Tonality admin Sun, 04/15/2018 - 17:05

Tonality is the grouping of pitches and chords into a hierarchy of relationships. 

In each tonal group or key, there is one tone which sounds the most stable, like a 'home' pitch. This pitch is called the tonic, and the name of that tone is also the name of the key.

For example, in the key of C Major, the tonic pitch is C. When you play along with a musical piece that is in the key of C Major, you can play the tone C at just about any point in the piece and it will sound like it 'fits' without much dissonance. 

Each key has a scale of tones associated with it. The tones that make up a scale are typically ordered by the frequency of their pitch. A scale that moves from lower pitch tones to higher ones is called an ascending scale, while a scale that moves from high to low is called a descending scale.

Circle of Fifths

Circle of Fifths admin Thu, 03/23/2017 - 18:05
Music is full of patterns, and some of the most fundamental of those patterns can be illustrated using a diagram known as the Circle of Fifths (sometimes called the Circle of Fourths).
The Circle is a visual representation of the basic relationships between keys, chords and scales. At the top of the circle you will find the key C major on the outside (and A minor on the inside). This key signature contains no sharps or flats. Now move one step clockwise, and you will find the key of G major (and E minor). Note that the interval from C to G is a perfect fifth up (or a perfect fourth down), and the key signature for this key contains one sharp. Go another step clockwise, and you'll find D major, which is a perfect fifth up from G and has two sharps in the key signature.
See the pattern? As you move clockwise around the circle, each key is a perfect fifth up from the preceding key, and each key signature has one additional sharp. It works the same way going counter clockwise as well, except this time the motion is downward in fifths (or upward in fourths). From C to F is a perfect fourth up, taking us to a key signature that has one flat. Another fourth up, and we are at Bb, which as two flats in the key signature, and so forth.
Notice that the circle clearly illustrates the relationship of one key to another. The closer two keys are on the circle, the more notes they have in common. Notice also that for any major key on the circle, you can take the tonic chord of that key as the I, and you will find the IV right next to it (moving counter-clockwise), as well as the V chord (on the other side, moving clockwise).
Look at the minor chords (keys) on the inside of these three, and you will find your IIm, IIIm and VIm chords. Not surprisingly, these six chords are the ones that you are most likely to encounter in any given piece of music.
Traditionally, music students have learned the Circle of Fifths by writing it out on a sheet of paper over and over again. We've designed a much more modern (and fun!) way of learning the Circle. As you progress through the levels of Key Puzzles, you will hear music in a wide variety of styles where the chords progress in fifths around the circle. Not only will you be learning these key patterns and relationships, but at the same time you will be subconsciously conditioning your ear to hear and recognize chord progressions that move in fifths (or fourths). This progression is one of the most frequently occurring harmonic patterns in virtually all styles of music.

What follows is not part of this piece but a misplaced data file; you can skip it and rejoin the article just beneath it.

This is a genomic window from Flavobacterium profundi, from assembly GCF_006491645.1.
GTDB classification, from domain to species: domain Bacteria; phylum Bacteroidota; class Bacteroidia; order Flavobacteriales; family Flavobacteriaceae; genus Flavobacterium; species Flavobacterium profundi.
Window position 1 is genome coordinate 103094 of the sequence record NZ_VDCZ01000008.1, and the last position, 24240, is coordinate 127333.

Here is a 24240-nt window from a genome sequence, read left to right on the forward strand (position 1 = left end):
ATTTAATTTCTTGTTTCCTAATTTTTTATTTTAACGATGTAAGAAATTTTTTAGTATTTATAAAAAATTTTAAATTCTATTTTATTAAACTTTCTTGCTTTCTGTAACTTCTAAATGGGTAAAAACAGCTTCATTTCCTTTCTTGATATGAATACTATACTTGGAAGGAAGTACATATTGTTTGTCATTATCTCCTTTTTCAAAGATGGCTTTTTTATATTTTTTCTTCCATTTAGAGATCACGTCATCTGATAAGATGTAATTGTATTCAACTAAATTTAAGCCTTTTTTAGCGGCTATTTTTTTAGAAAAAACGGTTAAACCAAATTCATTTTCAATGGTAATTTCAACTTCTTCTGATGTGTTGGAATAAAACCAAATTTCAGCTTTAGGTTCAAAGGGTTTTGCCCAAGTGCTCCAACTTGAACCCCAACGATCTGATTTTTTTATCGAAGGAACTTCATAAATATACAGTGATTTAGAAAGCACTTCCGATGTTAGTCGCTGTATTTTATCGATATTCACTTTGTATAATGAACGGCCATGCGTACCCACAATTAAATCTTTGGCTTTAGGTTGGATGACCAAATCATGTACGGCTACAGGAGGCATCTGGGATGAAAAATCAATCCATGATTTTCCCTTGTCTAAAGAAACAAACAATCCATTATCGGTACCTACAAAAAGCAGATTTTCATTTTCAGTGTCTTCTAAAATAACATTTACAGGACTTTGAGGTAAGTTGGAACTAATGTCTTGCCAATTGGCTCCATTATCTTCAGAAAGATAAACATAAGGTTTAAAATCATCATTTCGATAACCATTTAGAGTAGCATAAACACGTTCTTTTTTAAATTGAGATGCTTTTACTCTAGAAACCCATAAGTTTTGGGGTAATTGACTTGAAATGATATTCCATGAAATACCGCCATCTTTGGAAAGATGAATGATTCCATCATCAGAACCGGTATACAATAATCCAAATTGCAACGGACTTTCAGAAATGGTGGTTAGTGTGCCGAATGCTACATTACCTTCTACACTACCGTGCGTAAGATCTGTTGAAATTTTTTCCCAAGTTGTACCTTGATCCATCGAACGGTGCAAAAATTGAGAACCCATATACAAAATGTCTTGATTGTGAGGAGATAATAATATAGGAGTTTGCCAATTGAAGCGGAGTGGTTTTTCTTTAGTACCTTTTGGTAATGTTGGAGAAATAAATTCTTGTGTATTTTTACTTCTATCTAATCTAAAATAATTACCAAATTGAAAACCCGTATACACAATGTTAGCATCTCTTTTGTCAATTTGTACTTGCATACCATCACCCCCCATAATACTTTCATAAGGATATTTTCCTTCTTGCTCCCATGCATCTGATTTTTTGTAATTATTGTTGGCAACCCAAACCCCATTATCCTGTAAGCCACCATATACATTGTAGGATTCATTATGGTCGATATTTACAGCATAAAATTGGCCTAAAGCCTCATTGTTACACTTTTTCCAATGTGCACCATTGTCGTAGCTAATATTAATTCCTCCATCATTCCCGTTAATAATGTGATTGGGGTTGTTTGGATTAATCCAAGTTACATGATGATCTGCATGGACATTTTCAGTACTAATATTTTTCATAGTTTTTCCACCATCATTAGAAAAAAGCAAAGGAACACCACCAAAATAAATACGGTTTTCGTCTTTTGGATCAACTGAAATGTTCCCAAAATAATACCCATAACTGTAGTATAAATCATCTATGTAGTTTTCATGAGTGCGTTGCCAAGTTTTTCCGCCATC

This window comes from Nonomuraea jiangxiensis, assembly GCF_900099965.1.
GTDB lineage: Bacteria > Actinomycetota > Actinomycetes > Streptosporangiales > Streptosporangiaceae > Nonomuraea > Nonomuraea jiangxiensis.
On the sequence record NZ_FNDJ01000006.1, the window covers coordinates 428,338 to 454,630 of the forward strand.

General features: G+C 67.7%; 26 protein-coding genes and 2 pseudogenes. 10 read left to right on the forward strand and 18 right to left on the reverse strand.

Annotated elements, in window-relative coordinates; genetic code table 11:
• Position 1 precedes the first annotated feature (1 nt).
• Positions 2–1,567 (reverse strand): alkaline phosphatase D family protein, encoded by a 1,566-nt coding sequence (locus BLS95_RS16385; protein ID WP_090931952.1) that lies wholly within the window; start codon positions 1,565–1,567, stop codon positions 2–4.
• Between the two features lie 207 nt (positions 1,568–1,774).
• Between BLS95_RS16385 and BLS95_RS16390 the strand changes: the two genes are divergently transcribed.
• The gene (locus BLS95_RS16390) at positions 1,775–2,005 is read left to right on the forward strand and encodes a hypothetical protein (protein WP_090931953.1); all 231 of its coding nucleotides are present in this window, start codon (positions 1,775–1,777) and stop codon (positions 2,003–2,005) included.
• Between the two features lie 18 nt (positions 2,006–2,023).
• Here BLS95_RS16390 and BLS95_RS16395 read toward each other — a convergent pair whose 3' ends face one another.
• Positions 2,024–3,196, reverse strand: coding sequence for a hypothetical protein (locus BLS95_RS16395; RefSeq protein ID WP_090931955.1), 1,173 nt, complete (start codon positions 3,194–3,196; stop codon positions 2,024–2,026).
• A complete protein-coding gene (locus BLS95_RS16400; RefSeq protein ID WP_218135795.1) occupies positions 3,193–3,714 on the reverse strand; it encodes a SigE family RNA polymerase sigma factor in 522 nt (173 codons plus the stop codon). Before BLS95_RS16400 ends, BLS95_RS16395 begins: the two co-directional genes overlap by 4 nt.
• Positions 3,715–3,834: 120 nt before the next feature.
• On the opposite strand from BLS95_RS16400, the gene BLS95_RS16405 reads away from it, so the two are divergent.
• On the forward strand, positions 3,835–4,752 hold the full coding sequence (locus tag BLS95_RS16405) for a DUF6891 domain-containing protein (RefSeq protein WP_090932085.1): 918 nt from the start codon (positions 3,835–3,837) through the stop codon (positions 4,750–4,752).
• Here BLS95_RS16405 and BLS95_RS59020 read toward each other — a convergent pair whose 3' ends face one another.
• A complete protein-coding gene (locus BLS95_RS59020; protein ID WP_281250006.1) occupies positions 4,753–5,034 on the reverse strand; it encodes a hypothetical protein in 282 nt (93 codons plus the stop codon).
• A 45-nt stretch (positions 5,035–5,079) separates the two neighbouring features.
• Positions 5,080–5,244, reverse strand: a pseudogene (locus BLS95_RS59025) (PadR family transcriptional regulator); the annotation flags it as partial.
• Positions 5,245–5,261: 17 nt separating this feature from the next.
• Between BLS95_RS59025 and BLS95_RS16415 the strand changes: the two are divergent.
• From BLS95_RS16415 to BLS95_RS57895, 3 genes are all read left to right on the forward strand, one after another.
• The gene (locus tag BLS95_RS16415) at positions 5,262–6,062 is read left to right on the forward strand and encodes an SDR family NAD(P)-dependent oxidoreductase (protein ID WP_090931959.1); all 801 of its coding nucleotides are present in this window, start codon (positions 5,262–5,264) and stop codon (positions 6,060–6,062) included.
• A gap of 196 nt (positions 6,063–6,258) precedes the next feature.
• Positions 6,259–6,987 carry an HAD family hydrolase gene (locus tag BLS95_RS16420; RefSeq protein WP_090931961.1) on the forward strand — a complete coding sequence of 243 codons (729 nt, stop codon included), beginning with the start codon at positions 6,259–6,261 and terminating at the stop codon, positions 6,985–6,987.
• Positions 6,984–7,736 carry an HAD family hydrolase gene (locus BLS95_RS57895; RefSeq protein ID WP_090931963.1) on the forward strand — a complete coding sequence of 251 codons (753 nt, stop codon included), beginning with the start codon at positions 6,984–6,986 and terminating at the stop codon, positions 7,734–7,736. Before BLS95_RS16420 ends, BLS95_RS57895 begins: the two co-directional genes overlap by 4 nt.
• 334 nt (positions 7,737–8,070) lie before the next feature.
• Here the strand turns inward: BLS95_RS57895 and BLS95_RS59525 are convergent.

Scales admin Thu, 03/23/2017 - 16:38

A scale is a set of notes grouped together in a specific pattern. The most commonly used scale in popular music is the major scale. The notes of the major scale are numbered from 1 to 8, with the tonic assigned the number 1 and other tones moving up in sequence to the octave, which is number 8.

Major Scales

In the major scale, notes are arranged in a specific sequence of half steps and whole steps. A half step is the distance from one note to the next closest note. On a piano, the distance from any key to the next closest key (regardless of whether it is a black key or white key) is a half step. A whole step is equivalent to two half steps. To construct a major scale from any starting tone, use the following arrangement of whole steps (W) and half steps (H):

Here are some examples:

C Major: 1 2 3 4 5 6 7 8
D Major: 1 2 3 4 5 6 7 8
D E F# G A B C# D
G Major: 1 2 3 4 5 6 7 8
G A B C D E F# G
Notice that the pattern of whole steps and half steps (W-W-H-W-W-W-H) is always the same regardless of which tone is used for the tonic. The first step in ear training is to learn the pattern for the major scale and the numbers for each note in the scale. The numbers of the scale are sometimes called scale degrees. For further reference: Major scale - Wikipedia The Major Scale -

Minor Scales

Compared to major scales, minor scales have a darker and heavier sound. They also have their own pattern and order. Here is the pattern of whole steps (W) and half steps (H) used to create a minor scale:


And here are some examples of minor scales:

C Minor: 1 2 b3 4 5 b6 b7 8
C D Eb F G Ab Bb C
D Minor: 1 2 b3 4 5 b6 b7 8
D E F G A Bb C D
G Minor: 1 2 b3 4 5 b6 b7 8
G A Bb C D Eb F G

As you can see, the minor scale follows the interval pattern of W-H-W-W-H-W-W. To create a minor scale in any key, begin on the tonic of the key, and add scale tones according to this pattern.
You can use the piano keyboard below to see examples of any major or minor scale. Simply choose the tonic (starting tone or "root" of the scale), press the play button for either the major or minor scale, and observe which notes are used to build the scale.

Starting tone:

Paddle Tones and Tone Drops will train you to quickly match each scale tone with its number as soon as you hear it. This will strengthen your sense of relative pitch.